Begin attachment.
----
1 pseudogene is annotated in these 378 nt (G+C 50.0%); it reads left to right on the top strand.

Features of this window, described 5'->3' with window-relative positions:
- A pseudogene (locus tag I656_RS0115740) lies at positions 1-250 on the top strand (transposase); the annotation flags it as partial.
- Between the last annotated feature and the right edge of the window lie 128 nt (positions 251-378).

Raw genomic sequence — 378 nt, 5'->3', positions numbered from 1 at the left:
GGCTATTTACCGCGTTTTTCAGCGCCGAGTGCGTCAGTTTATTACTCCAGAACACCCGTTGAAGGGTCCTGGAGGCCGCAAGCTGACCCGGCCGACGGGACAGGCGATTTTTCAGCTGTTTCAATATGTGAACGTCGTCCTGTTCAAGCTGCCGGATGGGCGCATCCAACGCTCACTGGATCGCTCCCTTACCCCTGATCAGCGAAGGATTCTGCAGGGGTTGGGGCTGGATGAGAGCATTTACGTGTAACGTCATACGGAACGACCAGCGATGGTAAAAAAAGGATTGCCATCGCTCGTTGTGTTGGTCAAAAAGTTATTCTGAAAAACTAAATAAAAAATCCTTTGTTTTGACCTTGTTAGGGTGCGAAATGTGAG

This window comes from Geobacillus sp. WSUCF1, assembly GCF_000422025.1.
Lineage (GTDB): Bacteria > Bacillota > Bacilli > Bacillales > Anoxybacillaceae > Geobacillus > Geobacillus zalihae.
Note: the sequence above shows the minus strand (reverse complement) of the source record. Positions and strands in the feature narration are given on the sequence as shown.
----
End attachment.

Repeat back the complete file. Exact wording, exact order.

1 pseudogene is annotated in these 378 nt (G+C 50.0%); it reads left to right on the top strand.

Features of this window, described 5'->3' with window-relative positions:
- A pseudogene (locus tag I656_RS0115740) lies at positions 1-250 on the top strand (transposase); the annotation flags it as partial.
- Between the last annotated feature and the right edge of the window lie 128 nt (positions 251-378).

Raw genomic sequence — 378 nt, 5'->3', positions numbered from 1 at the left:
GGCTATTTACCGCGTTTTTCAGCGCCGAGTGCGTCAGTTTATTACTCCAGAACACCCGTTGAAGGGTCCTGGAGGCCGCAAGCTGACCCGGCCGACGGGACAGGCGATTTTTCAGCTGTTTCAATATGTGAACGTCGTCCTGTTCAAGCTGCCGGATGGGCGCATCCAACGCTCACTGGATCGCTCCCTTACCCCTGATCAGCGAAGGATTCTGCAGGGGTTGGGGCTGGATGAGAGCATTTACGTGTAACGTCATACGGAACGACCAGCGATGGTAAAAAAAGGATTGCCATCGCTCGTTGTGTTGGTCAAAAAGTTATTCTGAAAAACTAAATAAAAAATCCTTTGTTTTGACCTTGTTAGGGTGCGAAATGTGAG

This window comes from Geobacillus sp. WSUCF1, assembly GCF_000422025.1.
Lineage (GTDB): Bacteria > Bacillota > Bacilli > Bacillales > Anoxybacillaceae > Geobacillus > Geobacillus zalihae.
Note: the sequence above shows the minus strand (reverse complement) of the source record. Positions and strands in the feature narration are given on the sequence as shown.